Each of the last two years, the New England Patriots’ offseason was dominated by questions about the starting quarterback role. In 2020, Tom Brady’s free agency status was the biggest unknown for the organization. One year later, the long-term outlook at the most important position came into focus.
The Patriots were able to answer their quarterback questions in 2021, selecting Mac Jones in the first round of the draft. Jones’ impressive rookie season left no question that he is the player around whom the organization will build its roster. That said, given the importance of the position relative to every other on the field, it still is a point of emphasis heading into the offseason.
How to help Mac Jones make the famous second-year jump is one of the most pressing questions for Patriots head coach Bill Belichick and his team. It is not the only one worth discussing, though.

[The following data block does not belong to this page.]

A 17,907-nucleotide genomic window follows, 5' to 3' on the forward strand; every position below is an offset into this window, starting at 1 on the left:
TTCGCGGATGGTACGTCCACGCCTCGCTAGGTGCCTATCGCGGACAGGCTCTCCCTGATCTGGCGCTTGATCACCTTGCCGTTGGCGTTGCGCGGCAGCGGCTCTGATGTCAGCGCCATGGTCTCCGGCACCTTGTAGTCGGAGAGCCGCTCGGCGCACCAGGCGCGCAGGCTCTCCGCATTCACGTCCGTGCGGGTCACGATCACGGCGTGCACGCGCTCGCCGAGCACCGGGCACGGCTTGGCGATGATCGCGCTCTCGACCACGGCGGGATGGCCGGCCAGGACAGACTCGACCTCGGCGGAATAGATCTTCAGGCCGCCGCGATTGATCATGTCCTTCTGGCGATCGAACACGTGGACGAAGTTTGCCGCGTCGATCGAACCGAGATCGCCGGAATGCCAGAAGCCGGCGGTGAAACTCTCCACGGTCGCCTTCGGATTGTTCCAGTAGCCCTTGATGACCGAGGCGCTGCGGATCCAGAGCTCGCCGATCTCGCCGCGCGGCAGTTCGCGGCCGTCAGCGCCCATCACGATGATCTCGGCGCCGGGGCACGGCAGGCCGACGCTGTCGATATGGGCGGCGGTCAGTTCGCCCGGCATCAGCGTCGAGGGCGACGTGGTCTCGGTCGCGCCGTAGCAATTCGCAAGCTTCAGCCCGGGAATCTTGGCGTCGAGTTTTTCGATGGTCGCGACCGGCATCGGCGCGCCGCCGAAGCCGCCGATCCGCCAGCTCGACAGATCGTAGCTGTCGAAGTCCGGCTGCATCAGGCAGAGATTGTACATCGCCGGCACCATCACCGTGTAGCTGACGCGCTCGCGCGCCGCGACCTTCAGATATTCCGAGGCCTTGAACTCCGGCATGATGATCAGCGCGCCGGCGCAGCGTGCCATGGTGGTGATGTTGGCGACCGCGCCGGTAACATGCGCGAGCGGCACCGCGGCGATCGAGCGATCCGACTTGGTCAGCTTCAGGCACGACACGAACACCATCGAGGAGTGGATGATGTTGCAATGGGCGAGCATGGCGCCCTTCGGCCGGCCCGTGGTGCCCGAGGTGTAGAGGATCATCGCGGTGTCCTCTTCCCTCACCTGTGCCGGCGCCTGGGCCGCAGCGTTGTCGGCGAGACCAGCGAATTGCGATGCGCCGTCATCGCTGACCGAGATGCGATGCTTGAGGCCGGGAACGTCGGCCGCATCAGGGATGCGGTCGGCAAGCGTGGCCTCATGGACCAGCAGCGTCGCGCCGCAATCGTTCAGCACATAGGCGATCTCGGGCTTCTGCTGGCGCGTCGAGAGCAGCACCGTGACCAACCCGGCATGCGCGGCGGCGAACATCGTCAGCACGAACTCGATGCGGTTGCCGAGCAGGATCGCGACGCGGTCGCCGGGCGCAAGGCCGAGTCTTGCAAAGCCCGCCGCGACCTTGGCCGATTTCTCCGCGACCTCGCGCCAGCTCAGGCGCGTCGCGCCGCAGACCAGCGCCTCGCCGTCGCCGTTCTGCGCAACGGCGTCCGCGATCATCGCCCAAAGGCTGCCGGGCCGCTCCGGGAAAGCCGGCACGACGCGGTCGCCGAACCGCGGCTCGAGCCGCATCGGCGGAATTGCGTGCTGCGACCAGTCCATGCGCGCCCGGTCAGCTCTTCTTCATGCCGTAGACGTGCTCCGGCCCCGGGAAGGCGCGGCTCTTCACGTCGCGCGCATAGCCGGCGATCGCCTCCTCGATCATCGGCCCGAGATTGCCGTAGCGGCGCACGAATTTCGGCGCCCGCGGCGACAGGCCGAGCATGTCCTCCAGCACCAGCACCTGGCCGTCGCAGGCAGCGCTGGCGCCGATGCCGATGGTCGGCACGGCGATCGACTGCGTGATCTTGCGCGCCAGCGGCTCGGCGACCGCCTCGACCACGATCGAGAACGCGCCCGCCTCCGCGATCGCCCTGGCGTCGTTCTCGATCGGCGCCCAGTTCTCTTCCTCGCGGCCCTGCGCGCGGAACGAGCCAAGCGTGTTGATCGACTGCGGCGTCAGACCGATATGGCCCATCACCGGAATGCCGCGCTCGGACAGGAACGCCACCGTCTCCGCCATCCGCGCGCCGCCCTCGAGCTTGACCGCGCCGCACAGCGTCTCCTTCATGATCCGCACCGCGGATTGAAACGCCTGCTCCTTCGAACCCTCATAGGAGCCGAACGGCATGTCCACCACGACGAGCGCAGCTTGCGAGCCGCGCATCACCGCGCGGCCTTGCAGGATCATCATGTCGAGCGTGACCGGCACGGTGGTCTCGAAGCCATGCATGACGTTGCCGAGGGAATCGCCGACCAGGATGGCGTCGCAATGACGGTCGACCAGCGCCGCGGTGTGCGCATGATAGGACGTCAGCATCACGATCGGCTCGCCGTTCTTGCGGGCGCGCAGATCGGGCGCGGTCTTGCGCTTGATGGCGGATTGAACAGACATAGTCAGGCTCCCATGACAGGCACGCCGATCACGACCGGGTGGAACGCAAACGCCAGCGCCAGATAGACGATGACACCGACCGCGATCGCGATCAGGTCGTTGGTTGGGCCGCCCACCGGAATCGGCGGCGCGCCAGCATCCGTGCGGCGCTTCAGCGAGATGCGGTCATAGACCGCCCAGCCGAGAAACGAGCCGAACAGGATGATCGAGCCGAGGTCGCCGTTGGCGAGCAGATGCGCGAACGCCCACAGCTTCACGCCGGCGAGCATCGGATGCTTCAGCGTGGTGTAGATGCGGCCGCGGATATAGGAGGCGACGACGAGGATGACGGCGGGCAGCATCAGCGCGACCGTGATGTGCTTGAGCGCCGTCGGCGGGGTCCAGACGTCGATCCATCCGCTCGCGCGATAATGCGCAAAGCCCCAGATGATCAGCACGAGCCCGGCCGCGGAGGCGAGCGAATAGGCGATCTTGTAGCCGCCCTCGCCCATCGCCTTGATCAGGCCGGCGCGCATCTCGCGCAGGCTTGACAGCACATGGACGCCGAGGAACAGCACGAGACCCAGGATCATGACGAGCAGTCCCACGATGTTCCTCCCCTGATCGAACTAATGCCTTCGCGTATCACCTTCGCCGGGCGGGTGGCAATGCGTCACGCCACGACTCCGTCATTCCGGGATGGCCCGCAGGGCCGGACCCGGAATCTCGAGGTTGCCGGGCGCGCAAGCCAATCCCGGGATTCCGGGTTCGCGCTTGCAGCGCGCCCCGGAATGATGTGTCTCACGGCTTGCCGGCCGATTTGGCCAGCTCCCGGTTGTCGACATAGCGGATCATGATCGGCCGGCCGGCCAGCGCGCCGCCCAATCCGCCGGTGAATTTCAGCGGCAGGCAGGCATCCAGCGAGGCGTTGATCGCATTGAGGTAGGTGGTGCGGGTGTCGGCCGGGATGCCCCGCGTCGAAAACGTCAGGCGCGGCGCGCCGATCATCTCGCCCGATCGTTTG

Let’s take a look at six of those questions to see what awaits the team coming off a 10-7 regular season that saw a lot of promise before ultimately going down in flames in the postseason. Jones is the center piece, yet, but not the only one that needs the Patriots’ attention over the coming weeks and months.
What can be done to help Mac Jones’ development?
There is no denying that a quarterback needs to possess a certain set of skills to find success in the NFL. A good arm alone does not make a good QB, while inadequate athletic skills or insufficient technical proficiency will also hurt a prospect’s development. All the talent in the world also may not help you if you land in a bad spot.
The old debate between nature and nurture will continue until the end of time — “Imagine how many Super Bowls Peyton Manning would have won in New England!!1!11!” — but one thing cannot be denied: Mac Jones landed in a pretty good situation when the Patriots drafted him 15th overall last April. His rookie season confirmed that, with Jones ending the year heads and shoulders above the other first-round QBs.